Google faces lawsuit for snooping which would even embarrass spooks

One Napoleon wanted to conquer the Commonwealth Empire, but this one only wants to topple Google. We’re not too sure which mission is more difficult.

San Diego resident Napoleon Patacsil has filed a lawsuit against Google following the revelation the internet giant was continuing to track user location after the user had opted out from location tracking services. Patacsil is suing for unspecified damages and class-action status on behalf of US users. The San Francisco court will first have to decide whether he has a case, and then whether he can take forward the class action suit.

“Google itself assured individuals that they could prevent Google from tracking them by disabling a feature called ‘location history’ on their devices,” the filing reads. “Google represented that a user ‘can turn off Location History at any time. With Location History off, the place you go are no longer stored’. This is simply not true.”

The filing claims Google’s conduct falls short of reasonable expectations of not only privacy, but the trust which is placed in a business in a valuable position in the data economy. The privacy debacle could lead Google down a path towards PR disaster, though should the firm be found to be directly misleading users, this could evolve into a completely new saga.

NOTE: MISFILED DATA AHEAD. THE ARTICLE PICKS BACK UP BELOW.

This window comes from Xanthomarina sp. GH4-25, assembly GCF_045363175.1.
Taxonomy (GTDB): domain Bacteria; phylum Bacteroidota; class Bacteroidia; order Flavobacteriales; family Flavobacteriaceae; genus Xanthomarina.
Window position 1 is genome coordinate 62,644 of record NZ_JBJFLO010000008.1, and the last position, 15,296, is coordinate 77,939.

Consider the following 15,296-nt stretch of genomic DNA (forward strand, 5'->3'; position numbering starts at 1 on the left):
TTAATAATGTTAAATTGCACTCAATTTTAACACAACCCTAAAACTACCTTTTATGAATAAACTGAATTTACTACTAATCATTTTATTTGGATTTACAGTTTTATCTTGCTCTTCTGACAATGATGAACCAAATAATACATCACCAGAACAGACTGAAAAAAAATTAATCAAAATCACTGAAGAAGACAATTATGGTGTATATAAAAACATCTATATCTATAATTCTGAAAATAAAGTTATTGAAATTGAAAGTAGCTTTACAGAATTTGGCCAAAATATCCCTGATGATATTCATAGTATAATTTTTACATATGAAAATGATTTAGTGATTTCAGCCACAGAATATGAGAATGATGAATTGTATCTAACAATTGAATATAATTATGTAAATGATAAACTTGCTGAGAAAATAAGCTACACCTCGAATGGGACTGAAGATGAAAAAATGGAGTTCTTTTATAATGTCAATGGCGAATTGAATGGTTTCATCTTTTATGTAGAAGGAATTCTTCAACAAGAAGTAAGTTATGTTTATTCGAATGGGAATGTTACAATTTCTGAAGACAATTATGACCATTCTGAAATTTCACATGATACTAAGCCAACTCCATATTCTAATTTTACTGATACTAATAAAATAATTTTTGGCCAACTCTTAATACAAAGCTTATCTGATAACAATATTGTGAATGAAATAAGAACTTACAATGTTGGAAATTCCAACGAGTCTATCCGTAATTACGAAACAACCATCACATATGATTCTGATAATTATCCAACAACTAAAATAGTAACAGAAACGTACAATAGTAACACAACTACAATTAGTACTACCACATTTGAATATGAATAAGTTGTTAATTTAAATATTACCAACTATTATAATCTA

While it does appear Google has quietly altered the support page detailing it might still collect location data since the revelation, there might be a way for Google to squirm out of any wrong doing. We suspect Google has given itself permission to continue to collect data, despite the opt-out, in terms of use. It would like be buried down, and thanks to some creative legal work, it might not have to have told users it was making the changes. As users accept the terms and conditions before using a device, they have effectively opted-in.

That said, explicitly telling the user it would not collect data is directly misleading. This is a massive no-no when it comes to consumer confidence, ethical behaviour and what the company can do legally. There might be a few regulators throughout the US keeping an eye on the situation here. An investigation would not be a massive surprise.

While multi-national corporations making money by any means possible is nothing new, the Silicon Valley firms have always considered themselves above such human desires. These were companies which only existed to make our lives better, and they certainly had the advertising budgets to tell us how wonderful they actually are. The last couple of months are starting to create an image of Silicon Valley firms similar to the investment banks who caused the financial collapse in 2008.

Facebook’s Cambridge Analytica saga, alongside Twitter’s initial refusals to silence Infowar’s resident lunatic Alex Jones, Google’s war-mongering ambitions for AI and this Big Brother impression are not doing Silicon Valley’s reputation any favours.